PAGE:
Of course, for New Zealanders and permanent residents, there's a nasty in this bill. For the majority of New Zealand citizens and permanent residents studying in Australia, fees will jump significantly, as they'll no longer be able to access Commonwealth supported places. For a lot of the New Zealanders in my electorate who are working very hard to provide the best possible opportunities for their children, this is a serious blow. It simply beggars belief that many of those families would be able to afford the full rates to educate their children. It's not good for that person or for Australia to have large numbers of people who are cut out of university because of an inability to pay.

I want to talk particularly about my fabulous university and the role it plays in Western Sydney. For me, it's one of the great universities. It's incredibly innovative. It built a wonderful building across the road from my office. I had to put up with all the jackhammers for ages, but, once it topped out, it was fine. It's the most extraordinary place, where people gather. It has full IT support. Every wall is a moving whiteboard. It's an extraordinary place for new ways of thinking and for people to assemble to solve problems. The university has been working really hard on stimulating innovation in Western Sydney. It has a start-up incubator called Launch Pad and a small-to-medium tech enterprise accelerator, and neither of those would be able to continue—both would be at serious risk—under what is a $98 million cut to the university. These nice add-ons that the university provides, which solve problems in the community, reach out into the communities and take the skills of universities out into the community, are the things that get cut first as the universities get their budgets cut and pull back to the courses that they deliver. That would be an incredible shame, because it's a great program and we're already seeing the benefits of it.

They have 400 knowledge jobs created at Penrith—again, something outside the standard course structure and something that would be incredibly at risk under these budget cuts. It puts an end, really, to Western Sydney's ability to partner with industry and government in proven job creation programs like, for example, Western Sydney University's co-investment with the Commonwealth in the $30 million Werrington Park Corporate Centre in 2013. Part of the Suburban Jobs Program, this facility brings more than 400 high-value jobs to Penrith in outer Western Sydney, something incredibly important for the region, good for the local economy and good for families that benefit from these really high-skilled jobs.

We also have strategies within Western Sydney University to prepare the labour market for digital disruption, and these would be at risk. Western Sydney University, for example, initiates tests and invests in courses that support the changing labour market paradigms. Starting these courses has high transactional costs initially. It takes a while for these things to take off. For example, the university has recently developed courses in fields such as digital cultures, data visualisation, innovation and change, enterprise innovation and markets, leadership and entrepreneurship, social web analytics, robotics and automated manufacturing—all courses with high start-up costs and high transactional costs that will not generate the kinds of returns that would make them self-sustaining for quite some time. Universities in all places need to be in these spaces.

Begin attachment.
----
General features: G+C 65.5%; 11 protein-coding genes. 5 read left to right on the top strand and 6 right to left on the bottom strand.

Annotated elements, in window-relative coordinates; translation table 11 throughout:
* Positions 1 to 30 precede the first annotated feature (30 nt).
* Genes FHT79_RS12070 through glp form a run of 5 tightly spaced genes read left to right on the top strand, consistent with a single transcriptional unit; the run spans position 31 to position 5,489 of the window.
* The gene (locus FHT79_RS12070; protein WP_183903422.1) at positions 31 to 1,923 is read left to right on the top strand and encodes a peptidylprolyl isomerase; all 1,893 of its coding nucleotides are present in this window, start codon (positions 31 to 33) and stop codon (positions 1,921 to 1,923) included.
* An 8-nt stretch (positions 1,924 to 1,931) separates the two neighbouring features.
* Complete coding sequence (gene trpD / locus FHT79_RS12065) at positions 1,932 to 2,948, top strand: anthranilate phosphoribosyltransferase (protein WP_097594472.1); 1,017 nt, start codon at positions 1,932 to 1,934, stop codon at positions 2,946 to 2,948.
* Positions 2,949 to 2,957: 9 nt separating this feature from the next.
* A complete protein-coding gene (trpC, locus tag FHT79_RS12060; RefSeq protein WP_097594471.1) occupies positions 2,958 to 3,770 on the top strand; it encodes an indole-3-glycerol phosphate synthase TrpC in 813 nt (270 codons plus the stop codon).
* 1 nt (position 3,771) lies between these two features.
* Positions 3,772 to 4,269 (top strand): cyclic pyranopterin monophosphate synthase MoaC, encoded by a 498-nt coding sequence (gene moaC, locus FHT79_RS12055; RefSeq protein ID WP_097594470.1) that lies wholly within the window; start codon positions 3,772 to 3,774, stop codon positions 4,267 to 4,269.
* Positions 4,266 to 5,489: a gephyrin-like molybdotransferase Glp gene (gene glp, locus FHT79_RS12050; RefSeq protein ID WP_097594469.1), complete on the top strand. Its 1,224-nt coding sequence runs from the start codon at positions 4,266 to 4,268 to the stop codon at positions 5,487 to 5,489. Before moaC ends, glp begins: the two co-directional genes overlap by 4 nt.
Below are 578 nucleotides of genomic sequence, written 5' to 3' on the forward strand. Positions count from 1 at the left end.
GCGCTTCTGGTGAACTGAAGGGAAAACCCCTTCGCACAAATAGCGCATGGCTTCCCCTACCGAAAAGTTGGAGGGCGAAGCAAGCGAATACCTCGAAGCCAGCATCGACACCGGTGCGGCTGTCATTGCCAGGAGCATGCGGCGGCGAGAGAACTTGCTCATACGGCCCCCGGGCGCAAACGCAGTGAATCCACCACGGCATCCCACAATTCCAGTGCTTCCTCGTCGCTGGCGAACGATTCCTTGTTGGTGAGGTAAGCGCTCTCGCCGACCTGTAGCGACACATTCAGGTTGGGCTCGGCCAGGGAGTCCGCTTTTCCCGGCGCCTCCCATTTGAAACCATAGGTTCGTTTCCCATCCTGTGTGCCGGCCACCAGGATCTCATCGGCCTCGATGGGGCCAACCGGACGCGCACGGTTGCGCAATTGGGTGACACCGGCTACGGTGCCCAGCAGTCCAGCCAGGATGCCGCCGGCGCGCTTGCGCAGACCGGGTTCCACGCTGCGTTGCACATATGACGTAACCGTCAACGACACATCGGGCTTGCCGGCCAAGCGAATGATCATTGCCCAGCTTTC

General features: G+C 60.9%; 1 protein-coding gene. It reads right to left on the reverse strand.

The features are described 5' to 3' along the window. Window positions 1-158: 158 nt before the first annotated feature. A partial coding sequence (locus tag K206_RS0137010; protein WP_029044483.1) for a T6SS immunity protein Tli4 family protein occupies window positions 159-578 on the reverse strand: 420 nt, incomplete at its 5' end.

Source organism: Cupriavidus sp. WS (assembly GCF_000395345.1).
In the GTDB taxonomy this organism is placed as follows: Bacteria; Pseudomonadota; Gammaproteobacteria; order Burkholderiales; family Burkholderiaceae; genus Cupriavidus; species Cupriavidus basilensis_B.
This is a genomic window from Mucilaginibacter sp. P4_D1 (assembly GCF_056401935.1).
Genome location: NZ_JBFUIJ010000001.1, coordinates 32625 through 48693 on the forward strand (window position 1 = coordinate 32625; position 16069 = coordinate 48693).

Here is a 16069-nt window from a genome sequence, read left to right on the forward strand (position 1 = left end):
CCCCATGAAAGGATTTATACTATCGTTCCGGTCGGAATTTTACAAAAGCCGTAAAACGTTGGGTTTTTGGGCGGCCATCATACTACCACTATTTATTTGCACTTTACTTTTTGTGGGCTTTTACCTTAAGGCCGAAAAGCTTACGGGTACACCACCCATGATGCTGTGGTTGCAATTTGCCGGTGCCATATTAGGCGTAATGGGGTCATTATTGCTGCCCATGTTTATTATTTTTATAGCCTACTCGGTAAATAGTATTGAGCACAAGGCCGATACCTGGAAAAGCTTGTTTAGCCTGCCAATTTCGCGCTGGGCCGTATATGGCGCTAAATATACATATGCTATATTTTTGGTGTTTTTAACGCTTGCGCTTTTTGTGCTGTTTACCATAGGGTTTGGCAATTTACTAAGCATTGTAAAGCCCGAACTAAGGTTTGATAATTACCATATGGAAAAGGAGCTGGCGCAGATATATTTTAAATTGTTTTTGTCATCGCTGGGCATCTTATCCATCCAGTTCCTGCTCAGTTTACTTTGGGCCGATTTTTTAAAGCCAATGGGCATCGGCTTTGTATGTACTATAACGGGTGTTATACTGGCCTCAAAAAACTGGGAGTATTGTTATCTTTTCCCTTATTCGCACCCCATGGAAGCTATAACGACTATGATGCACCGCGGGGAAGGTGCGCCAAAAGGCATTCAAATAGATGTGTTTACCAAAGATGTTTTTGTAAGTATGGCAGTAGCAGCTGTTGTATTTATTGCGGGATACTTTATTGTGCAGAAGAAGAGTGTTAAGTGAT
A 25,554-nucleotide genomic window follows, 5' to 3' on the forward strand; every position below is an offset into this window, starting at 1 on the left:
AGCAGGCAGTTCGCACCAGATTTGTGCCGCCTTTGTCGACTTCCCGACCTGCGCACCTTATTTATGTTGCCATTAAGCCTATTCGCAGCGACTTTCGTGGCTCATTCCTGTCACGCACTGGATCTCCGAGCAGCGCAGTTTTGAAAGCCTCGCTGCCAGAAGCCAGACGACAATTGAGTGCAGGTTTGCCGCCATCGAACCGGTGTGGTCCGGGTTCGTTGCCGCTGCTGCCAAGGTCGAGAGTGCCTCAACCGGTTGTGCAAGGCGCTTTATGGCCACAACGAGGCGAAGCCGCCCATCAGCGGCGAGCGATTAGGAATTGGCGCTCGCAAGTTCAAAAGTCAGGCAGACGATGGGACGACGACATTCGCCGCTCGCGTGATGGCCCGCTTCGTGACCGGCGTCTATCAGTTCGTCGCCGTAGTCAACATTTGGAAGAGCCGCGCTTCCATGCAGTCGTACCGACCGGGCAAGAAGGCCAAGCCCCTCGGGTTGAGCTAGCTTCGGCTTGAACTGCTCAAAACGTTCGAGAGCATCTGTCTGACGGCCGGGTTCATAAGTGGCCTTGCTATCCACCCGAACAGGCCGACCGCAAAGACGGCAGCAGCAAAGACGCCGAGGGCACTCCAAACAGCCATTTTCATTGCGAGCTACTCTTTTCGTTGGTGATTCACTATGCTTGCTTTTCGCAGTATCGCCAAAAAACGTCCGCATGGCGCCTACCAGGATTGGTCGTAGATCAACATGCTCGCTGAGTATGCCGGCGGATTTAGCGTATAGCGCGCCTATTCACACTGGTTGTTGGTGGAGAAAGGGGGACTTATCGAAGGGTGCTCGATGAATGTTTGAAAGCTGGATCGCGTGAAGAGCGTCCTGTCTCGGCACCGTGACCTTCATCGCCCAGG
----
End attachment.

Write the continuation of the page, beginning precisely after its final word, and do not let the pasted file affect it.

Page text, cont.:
When I go out into my community in Western Sydney, one of the things I really notice that is perhaps our biggest difficulty at the moment is people with great ideas or great capacity being able to find others with whom to partner and finding fertile ground for ideas to land. You will have a great entrepreneur there, a person with a great idea there and a person with a great need over there, and there are very few places where those people will actually see each other. There's no mirror in Western Sydney that allows a person with a great idea to look and say, 'Well, there's me, and there's my community around me.' So we waste an incredible capacity by not having those linkages.

I know that, even in the last four or five years, the work that Western Sydney University has done in reaching out to the community to build those connections, not just between the university and others but within the community itself, is quite phenomenal. I have mentioned some of those programs, but there is also that extraordinary building they built across the road which is designed for that. It's designed to become a thought hub, a place where a community can think, where it can share its ideas, where it can recognise its skills deficits and where the university can step in, as they have in many of those new courses, and provide structured training in some of the new job areas. That's where our universities need to be.

Now is not the time to try and force universities to pull back to their core activity. Now is not the time for that. It's the time to grow it. It's the time for our best minds within universities and in the community to get together and find ways to position us for 20 years ahead. How a university does that when it's facing these kind of cuts I just don't know, and I know that my university will find it increasingly difficult to do that.

We've had great work by all of our universities in the last few years in trying to position their education programs for the new requirements of work and the new requirements of business, and they are profoundly different from the requirements of even five years ago. They will be profoundly different again in five years time, and that's the space that we need our universities to be in. We need universities working with local business and with local thought leaders and local innovators to work out exactly what we need for the future and deliver it.

These cuts will send us backwards. They will send my families backwards. They will send the economy backwards. They will send the community backwards. There couldn't be a worse time to do it. For all the talk about innovation—being an innovation country, being an innovation leader—and for all the talk of this government about jobs and growth, this is probably one of the most anti-jobs and anti-growth acts that this government could do, because the jobs of the future will come from these kinds of programs and these budget cuts put them at risk.